07 February 2018

Beneath the covers: Notes on 'A comedy of tenors'

Opera superstar Tito Merelli pauses midway through opening the bedroom door to eavesdrop on a hushed, rushed conversation between his wife, Maria and another man (who, unbeknownst to him, is Carlo Nucci — newest opera darling and boyfriend of his daughter, Mimi). Tito tarries till he confirms his great fear: Maria is having an affair.

This is not true, however. What Tito has witnessed are passionate gestures, words and escape stratagems taken out of their proper context and into his own unassailable betrayal narrative.

Lorenz Martinez and Issa Litton lead the cast of Repertory Philippines' A comedy of tenors by Ken Ludwig. The show, directed by Miguel Faustmann, runs until February 18 at OnStage Theater, Makati City.

Ken Ludwig enjoys this game of hide-and-seek in A comedy of tenors, currently staged by Repertory Philippines under the direction of Miguel Faustmann. A Paris concert featuring the world's leading tenors — Merelli, Nucci, and Jussi Björling — is about to start in three hours. As farce would have it, Björling has to withdraw from the performance due to his mother’s sudden death, forcing producer Henry Saunders to hire his assistant-slash-son-in-law, Max (whom he has little fondness for) as a last-minute replacement tenor. One problem solved. A million others are waiting to unfold.

Here, truth is concealed in the most direct, even sincere dialogue. That what the characters say are true in their reality and false in the audience's — while remaining intelligible to both — is a triumph of Ludwig's writing, and provides much of the play's hilarity. When Tito confronts Maria, for example, the exchange sounds like the latter's detailed account of her affair, when in fact she's referring to the love between Carlo and Mimi.

Speaking of which, the young couple enriches the story's theme of hiding. When we meet them for the first time, they reveal themselves from underneath the sheets draping the hotel sofa. All along hearing Tito speak to Maria about killing whichever man touches his daughter. Mimi and Carlo, hidden as they may be, are not in the dark.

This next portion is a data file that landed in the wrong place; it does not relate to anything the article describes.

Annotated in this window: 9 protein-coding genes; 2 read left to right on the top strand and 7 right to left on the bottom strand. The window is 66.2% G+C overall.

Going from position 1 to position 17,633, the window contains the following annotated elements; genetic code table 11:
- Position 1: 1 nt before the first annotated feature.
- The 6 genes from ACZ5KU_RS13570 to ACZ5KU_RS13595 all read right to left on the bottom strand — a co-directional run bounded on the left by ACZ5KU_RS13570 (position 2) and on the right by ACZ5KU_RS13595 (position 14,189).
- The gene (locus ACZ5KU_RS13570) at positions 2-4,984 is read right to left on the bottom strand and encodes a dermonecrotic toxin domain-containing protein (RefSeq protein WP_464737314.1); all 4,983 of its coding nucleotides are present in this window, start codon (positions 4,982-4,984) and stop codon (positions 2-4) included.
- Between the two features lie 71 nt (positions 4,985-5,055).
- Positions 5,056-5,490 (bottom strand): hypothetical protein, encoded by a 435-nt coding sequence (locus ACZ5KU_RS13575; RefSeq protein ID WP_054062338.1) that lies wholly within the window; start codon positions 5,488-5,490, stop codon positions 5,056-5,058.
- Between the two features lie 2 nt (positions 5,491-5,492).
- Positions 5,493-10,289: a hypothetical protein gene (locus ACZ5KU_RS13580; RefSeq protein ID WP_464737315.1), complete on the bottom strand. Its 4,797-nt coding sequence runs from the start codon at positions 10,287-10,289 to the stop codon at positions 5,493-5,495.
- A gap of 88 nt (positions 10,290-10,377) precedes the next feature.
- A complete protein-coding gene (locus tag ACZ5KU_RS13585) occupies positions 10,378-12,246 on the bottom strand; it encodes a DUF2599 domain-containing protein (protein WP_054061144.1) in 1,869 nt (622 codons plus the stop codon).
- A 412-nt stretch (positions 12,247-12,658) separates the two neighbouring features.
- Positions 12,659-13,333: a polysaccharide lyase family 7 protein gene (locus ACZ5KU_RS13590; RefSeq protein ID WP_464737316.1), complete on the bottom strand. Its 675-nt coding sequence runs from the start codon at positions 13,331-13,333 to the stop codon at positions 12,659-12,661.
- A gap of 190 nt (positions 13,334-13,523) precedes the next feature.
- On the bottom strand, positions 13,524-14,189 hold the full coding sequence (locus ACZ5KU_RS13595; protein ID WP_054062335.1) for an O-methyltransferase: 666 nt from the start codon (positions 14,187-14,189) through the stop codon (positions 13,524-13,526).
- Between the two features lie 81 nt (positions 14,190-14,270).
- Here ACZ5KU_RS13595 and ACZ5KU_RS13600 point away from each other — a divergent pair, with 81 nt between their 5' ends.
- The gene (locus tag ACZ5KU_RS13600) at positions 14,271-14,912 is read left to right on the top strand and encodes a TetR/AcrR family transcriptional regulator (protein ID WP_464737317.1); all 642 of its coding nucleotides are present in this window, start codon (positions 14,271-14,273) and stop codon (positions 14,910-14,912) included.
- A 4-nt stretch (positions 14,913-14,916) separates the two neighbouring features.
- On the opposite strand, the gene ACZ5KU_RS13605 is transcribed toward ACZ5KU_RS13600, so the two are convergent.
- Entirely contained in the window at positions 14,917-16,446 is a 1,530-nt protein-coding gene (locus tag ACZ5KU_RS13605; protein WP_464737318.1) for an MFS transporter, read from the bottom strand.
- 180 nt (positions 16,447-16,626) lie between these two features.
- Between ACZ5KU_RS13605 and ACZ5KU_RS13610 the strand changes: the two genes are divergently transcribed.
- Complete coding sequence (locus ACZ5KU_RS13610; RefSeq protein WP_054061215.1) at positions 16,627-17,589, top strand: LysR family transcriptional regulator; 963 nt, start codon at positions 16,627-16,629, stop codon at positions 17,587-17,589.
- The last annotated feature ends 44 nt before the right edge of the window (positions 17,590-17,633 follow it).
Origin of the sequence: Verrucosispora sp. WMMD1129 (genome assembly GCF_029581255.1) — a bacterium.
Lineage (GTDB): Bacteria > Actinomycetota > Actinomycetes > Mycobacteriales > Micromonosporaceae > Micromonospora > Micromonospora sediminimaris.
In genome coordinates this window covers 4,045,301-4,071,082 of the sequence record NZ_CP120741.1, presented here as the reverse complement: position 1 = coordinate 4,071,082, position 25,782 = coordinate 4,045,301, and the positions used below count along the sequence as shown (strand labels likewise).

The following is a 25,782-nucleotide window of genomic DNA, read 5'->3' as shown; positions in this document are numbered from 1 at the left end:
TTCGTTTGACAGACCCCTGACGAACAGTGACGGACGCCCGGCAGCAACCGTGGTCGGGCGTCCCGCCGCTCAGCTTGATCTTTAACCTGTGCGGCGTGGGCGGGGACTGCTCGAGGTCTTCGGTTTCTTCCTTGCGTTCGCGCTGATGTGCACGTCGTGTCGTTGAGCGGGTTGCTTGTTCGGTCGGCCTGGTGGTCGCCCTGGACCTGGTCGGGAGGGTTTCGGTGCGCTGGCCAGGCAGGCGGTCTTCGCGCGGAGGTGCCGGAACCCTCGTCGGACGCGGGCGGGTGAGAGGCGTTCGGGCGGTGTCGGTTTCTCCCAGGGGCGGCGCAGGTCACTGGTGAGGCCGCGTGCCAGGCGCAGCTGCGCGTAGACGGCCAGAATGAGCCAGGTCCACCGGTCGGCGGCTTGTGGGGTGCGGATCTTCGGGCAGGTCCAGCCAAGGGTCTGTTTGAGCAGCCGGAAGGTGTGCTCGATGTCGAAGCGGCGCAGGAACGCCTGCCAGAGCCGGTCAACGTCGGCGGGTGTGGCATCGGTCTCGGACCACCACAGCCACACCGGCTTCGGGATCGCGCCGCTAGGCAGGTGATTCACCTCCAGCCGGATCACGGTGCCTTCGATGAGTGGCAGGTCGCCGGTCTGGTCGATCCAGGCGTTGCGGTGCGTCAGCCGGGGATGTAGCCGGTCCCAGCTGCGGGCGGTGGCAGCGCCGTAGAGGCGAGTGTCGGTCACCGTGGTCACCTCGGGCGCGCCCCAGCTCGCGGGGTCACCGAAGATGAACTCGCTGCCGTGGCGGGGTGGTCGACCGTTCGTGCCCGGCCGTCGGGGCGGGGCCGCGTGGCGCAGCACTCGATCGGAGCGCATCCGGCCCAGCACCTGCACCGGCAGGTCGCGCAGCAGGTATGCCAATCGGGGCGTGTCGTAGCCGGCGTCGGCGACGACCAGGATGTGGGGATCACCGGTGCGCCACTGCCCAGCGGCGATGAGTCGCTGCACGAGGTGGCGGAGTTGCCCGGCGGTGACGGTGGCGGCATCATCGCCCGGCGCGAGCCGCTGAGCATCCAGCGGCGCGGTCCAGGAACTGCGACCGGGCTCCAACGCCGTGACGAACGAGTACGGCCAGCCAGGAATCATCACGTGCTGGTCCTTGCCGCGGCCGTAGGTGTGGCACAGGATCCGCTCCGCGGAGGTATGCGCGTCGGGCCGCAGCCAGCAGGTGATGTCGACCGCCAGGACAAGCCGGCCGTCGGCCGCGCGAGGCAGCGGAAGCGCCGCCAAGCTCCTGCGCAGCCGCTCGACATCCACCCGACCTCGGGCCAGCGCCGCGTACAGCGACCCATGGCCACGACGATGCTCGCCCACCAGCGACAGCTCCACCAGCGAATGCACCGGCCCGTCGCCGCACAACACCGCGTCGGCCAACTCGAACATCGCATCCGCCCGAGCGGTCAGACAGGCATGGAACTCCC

But the most impressive cover-up is pulled off by bellhop, Beppo (interpreted masterfully by Lorenz Martinez), who's hiding in plain sight. A splitting image of Tito, with a golden voice to boot, he saves the day when the enraged tenor quits the show. Beppo's face becomes the mask that allows him to live out a fantasy he's always had.

Joining Martinez and Litton are Shiela Valderrama-Martinez (Tatiana Racón), Noel Rayos (Max), Mica Pineda (Mimi), Arman Ferrer (Carlo Nucci), and Jeremy Domingo (Henry Saunders).

It's one dramatic irony after another, and while the audience revel in the string of misunderstandings, they are also privy to the unchronicled lives of the celebrity and the producer. Exposed are Tito's insecurities (about old age and a dimming career) beneath his fierce front; the wild ambitions of Beppo beneath his calm, almost meek demeanour; and the heart of Henry, who appears willing to do anything regardless of consequences because the show must go on.

Almost all characters are portrayed as caricatures (shoutout to Issa Litton for her explosive Maria), except for Max (Noel Rayos), making him the humanizing force in the bizarre ensemble. He's simply happy to perform, aware of his talent's limits — or maybe of a dream far more worthy of pursuing. But he, too, has a personal chaos to attend to. Back in the US, his wife is about to give birth.

The story that begins with a death winds down with a birth. Max's newborn and Mimi's pregnancy bring the warring heads into peace. As if Ludwig is saying, What's the point of youth and fame without anyone to call family? Riot aside, A comedy of tenors has a tone of resignation. Tito accepts that Mimi is not a baby anymore and that he is past his prime; while Henry has warmed up to Max.

In the finale, both audience and characters find themselves in the same place: behind the curtain, as the concert of the century is seconds away from starting. Tito, Beppo, Carlo, Max, and soprano, Tatiana Racón have their backs against us. We hear the cheers they hear. Both them and us, for once, agree on the same reality happening when words are no longer spoken.

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